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Sino-Singapore trade ties bridge to the future

Editor: Li Kun 丨CCTV.com

11-08-2015 14:06 BJT

By Tom McGregor, CNTV Commentator

Singapore has long enjoyed recognition as the financial and commercial hub of Southeast Asia. The "Lion City," keeps the regional economy roaring ahead. The City-State has boosted China's development since establishing diplomatic relations 25 years ago.

Accordingly, Chinese President Xi Jinping has paid a state visit to Singapore over the weekend to meet their President Tony Ton Keng Yam and Prime Minister Lee Hsien Loong.

"The visit will inject new direction and momentum into bilateral relations and open up a new chapter for the relationship," Chinese Amabassodor to Singapore Chen Xiadong told ChannelNewsAsia. "The visit will underline Singapore-China cooperation and friendship."

Xi has signed major deals on economic cooperation, as well as promoting education and exchanges, along with touting China's ‘Belt and Road’ (B&R) initiative.

Smooth sailing for Maritime Silk Road

Over 6,200 Chinese companies operate in Singapore. The two nations have collaborated on large-scale projects in finance, technology, environmental protections, education, tourism and social governance, according to ECNS (English-language China News Service).

Xi launched B&R to strengthen infrastructure development, while upgrading trade, communication and transportation networks in the Africa-Asia-Europe region. The Maritime Silk Road region encompasses port cities and countries lying next to the Western Pacific and Indian Oceans.

Singapore stands at a strategic point for B&R, while the City-State has signed on as one of the founders of the China-led Asian Infrastructure Investment Bank (AIIB) that would provide much needed financing for projects in the emerging markets.

Singapore banks have provided technical support and capital to expand cross-border use of the Chinese currency, remninbi, RMB.

Tapping into RMB internationalization

The Monetary Authority of Singapore (MAS) announced last month that Singapore and two Chinese cities - Suzhou and Tianjin - will expand cross-border initiatives

Singapore banks can lend RMB to companies in the China-Singapore Suzhou Industrial Park (SIP) and Singapore-Tianjin Eco City (SSTEC). Both cities can issue RMB-denominated bonds in Singapore with 100 percent of the proceeds to be repatriated back to the companies.

SIP companies can borrow from Singapore companies, which are now permitted to set up financial centers in the country. In the SSTEC, Chinese banks can borrow from Singaporean banks.

"This has been a fruitful year for financial cooperation between Singapore and China," MAS managing director told Out-Law, news Website. "The initiatives announced are a testament to the excellent relations between MAS and our counterparts in China."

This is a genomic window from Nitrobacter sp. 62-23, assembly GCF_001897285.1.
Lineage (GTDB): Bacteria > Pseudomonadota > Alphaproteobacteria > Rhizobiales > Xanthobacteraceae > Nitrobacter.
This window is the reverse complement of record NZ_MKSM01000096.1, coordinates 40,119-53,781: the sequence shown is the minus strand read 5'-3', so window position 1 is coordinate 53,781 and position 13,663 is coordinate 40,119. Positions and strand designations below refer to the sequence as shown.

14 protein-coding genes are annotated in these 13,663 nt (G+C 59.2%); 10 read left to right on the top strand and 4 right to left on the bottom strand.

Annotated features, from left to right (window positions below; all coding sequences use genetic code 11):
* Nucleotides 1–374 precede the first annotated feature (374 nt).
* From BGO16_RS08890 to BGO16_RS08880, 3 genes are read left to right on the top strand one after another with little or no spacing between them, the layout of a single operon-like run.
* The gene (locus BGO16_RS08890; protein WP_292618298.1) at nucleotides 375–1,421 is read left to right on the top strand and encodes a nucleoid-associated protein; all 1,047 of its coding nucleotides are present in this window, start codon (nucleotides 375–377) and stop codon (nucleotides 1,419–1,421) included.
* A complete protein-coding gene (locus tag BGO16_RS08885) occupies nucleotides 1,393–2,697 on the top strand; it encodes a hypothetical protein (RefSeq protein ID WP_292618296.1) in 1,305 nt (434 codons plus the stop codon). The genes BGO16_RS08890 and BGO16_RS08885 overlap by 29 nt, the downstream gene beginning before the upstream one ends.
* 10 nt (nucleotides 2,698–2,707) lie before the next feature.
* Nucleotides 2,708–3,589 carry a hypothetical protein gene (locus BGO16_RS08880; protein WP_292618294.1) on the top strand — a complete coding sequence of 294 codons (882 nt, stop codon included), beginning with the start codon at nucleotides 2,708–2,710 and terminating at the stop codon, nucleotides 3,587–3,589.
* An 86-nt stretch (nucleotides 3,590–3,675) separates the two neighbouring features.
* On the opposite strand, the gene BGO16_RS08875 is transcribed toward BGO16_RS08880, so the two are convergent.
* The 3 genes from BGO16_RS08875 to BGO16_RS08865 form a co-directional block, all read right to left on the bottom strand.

He added, "We look forward to strengthening these relations and forming new pathways as we grow our financial markets together."

Future-oriented industrial parks

Beijing's support for industrial parks and trade zones in the country hasve jumpstarted China's economic development in the past few decades. Such designated areas have sparked an industrial boom nationwide.

However, Beijing is moving away from a manufacturing-based economy and towards an innovations and services-driven market. Singapore has introduced industrial parks in Suzhou and Tianjin that focus on hi-tech, renewable energy and IT sectors.

Singapore has also built other lesser-known parks, such as the Singapore-Wuxi Industrial Park (WSIP) in eastern China's Jiangxi province near Shanghai.

The WSIP has entered the phase I stage of the 400-hectares Sino-Singapore Solar City photovoltaic park that hopes to attract renewable energy companies helping China overcome its pollution problems.

Join hands to go global

Beijing has encouraged Chinese companies to go global. Historically, Singapore's government has provided much guidance for its companies to expand worldwide.

China has witnessed Singapore's rise and wishes to learn from its expertise and experiences. Xi's visit to the City-State will set the tone for China's new economy that would be services-oriented, innovative and more globalized.


( The opinions expressed here do not necessarily reflect the opinions of Panview or CCTV.com. )



Panview offers a new window of understanding the world as well as China through the views, opinions, and analysis of experts. We also welcome outside submissions, so feel free to send in your own editorials to "globalopinion@vip.cntv.cn" for consideration.

Panview offers an alternative angle on China and the rest of the world through the analyses and opinions of experts. We also welcome outside submissions, so feel free to send in your own editorials to "globalopinion@vip.cntv.cn" for consideration.



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